Reliving the Glory Years at Shepherd of the Hills

By Lex Smith |

Published 10/11 2013 04:54PM

Updated 10/11 2013 07:36PM

BRANSON, Mo. -- The iconic Shepherd of the Hills play will run for one more week before the curtain closes for good.

But the performers, vendors, workers and managers who helped keep the show running for more than 50 years will never forget the history of the play or its close ties to Branson history.

Bud Lynn, who played Jim Lane and the title role of the Shepherd off and on from 1968 to 2002, said he began acting in the play as a young man who needed to build confidence.

"I just loved it it," Lynn said. "It was a big big big part of my life. I grew up as a farm boy and I got out in front of people to talk to them."

Lynn is now retired. He tours the country with his wife, also a former performer in the play, and builds beautiful, quaint chapels in the Ozarks as part of a nonprofit. He and hundreds of other performers took the stage over the years and transformed into the Ozark archetypes Harold Bell Wright wrote about more than 100 years ago.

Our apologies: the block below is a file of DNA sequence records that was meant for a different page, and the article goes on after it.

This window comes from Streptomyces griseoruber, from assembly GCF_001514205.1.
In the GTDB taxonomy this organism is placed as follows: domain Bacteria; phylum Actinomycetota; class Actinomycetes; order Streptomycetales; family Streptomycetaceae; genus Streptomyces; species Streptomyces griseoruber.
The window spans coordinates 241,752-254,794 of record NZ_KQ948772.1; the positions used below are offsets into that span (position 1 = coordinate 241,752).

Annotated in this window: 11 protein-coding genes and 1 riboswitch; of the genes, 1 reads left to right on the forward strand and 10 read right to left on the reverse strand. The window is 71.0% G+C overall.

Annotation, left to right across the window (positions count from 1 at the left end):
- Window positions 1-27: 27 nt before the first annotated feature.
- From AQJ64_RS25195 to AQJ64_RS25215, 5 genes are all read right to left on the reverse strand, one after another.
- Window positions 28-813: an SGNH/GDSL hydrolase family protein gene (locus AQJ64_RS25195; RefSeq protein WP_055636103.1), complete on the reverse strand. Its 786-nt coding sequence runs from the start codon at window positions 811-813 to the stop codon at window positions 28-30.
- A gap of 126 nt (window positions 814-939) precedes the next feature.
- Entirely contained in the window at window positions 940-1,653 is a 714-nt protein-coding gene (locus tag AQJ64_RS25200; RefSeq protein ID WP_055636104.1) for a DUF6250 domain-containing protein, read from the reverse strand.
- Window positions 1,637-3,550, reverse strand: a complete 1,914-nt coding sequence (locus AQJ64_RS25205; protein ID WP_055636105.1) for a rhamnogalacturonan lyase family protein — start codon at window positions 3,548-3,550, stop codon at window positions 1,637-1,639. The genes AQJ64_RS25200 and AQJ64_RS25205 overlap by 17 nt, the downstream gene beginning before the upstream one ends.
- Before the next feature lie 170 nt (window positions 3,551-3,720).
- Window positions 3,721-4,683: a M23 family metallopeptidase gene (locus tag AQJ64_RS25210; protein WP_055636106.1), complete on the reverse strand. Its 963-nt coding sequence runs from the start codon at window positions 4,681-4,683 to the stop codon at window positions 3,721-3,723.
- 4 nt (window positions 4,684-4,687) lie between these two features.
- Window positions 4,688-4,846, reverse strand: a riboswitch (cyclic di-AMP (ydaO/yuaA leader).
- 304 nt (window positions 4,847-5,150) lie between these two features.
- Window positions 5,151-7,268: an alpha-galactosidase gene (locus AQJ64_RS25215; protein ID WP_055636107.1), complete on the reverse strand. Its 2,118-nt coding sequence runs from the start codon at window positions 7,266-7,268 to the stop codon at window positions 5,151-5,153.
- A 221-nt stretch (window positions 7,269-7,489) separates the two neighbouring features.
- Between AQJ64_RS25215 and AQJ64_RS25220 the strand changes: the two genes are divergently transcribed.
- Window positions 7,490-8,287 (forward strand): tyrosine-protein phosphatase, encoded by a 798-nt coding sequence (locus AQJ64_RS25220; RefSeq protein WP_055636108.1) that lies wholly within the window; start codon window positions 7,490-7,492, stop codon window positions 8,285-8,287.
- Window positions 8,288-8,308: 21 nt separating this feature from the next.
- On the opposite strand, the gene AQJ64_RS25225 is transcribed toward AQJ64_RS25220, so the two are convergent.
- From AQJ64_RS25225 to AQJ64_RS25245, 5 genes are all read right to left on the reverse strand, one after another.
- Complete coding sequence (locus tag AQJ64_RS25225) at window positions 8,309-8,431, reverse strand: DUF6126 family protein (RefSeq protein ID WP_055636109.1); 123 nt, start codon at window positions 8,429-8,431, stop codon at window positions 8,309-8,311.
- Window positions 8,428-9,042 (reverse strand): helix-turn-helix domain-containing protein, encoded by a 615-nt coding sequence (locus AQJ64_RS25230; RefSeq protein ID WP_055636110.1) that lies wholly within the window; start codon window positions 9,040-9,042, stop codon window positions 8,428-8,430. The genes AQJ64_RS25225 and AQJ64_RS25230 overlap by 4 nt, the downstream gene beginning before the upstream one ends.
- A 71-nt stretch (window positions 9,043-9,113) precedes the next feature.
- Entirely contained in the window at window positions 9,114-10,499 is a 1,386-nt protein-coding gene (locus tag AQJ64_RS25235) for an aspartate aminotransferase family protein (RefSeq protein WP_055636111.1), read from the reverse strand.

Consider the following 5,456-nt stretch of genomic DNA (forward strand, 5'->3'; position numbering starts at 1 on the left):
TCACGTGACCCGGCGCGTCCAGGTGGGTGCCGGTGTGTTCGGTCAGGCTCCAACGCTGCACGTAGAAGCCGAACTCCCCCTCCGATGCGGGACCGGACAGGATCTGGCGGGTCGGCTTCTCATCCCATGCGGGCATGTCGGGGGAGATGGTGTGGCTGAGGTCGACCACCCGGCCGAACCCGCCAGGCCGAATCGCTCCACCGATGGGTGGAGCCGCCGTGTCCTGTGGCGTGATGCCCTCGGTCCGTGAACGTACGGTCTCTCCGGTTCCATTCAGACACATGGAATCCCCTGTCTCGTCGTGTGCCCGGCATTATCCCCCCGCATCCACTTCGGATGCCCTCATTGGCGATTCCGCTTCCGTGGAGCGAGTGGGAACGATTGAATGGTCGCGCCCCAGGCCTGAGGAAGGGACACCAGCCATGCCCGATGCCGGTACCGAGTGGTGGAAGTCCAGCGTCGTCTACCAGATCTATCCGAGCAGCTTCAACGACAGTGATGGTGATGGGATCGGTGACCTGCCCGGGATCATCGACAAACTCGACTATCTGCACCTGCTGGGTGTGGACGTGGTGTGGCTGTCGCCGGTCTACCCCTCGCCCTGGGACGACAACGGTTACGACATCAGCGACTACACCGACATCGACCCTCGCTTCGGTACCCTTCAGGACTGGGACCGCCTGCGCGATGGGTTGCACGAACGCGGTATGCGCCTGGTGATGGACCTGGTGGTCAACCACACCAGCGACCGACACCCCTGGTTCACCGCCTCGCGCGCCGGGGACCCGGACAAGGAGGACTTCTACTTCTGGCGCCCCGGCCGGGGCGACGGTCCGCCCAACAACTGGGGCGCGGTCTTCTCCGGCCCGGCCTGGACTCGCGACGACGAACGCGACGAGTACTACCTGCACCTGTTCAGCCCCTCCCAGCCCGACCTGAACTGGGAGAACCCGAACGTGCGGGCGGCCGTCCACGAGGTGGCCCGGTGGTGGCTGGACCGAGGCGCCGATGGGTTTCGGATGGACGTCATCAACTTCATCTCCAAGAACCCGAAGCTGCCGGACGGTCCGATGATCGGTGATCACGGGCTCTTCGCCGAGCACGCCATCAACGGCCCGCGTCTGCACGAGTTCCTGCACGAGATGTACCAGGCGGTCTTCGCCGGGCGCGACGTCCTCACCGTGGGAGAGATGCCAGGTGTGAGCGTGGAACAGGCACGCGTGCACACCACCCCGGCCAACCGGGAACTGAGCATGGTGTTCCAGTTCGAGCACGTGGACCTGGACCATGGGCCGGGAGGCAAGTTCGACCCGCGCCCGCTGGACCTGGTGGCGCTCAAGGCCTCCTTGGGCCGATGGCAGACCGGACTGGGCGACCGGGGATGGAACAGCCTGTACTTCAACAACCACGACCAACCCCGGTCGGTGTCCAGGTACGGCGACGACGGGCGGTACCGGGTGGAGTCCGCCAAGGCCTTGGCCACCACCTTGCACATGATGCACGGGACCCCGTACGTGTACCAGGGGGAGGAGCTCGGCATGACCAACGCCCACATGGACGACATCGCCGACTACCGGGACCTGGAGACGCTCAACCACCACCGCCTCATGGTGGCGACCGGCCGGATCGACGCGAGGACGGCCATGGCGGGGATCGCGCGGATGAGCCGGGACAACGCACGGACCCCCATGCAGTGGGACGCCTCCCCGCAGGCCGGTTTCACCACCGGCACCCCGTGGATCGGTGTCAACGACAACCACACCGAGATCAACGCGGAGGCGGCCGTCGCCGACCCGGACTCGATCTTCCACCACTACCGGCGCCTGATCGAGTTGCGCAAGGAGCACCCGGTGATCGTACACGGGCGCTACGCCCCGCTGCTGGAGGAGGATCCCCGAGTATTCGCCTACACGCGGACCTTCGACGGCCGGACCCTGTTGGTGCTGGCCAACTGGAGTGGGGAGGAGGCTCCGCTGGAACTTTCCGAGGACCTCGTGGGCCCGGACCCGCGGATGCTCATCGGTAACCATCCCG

Lynn worked alongside Helen Williams, who began playing Sammy Lane in 1969. Back then, actors would perform stunts like falling off buildings and hitting each other full force on stage. She remembered one performance in which she accidentally slapped Wash Gibbs too hard, and actually feared that he would come after her in retaliation.

"The fight scene was a fight scene," Williams reminisced. "They pulled their punches but they hit. They had a fist and it went to a slap."

In those days, Williams' feisty real life personality reflected Sammy Lane's persona in the book and in the play. She called herself a Tom boy, and said she used to ride her horse onstage at full speed, stopping the horse in a sliding halt. She was 16 years old.

"Back then, Branson was such a small town," she said. "They knew the people at Shepherd, most everybody. So they called me Sammy. Helen by day, Sammy Lane by night."

Lynn confirmed the experience. He said even after Branson experienced a theater boom the play remained competitive in the town's entertainment industry.

"Shepherd of the Hills was entirely different from everybody else," he said. "It was itself."

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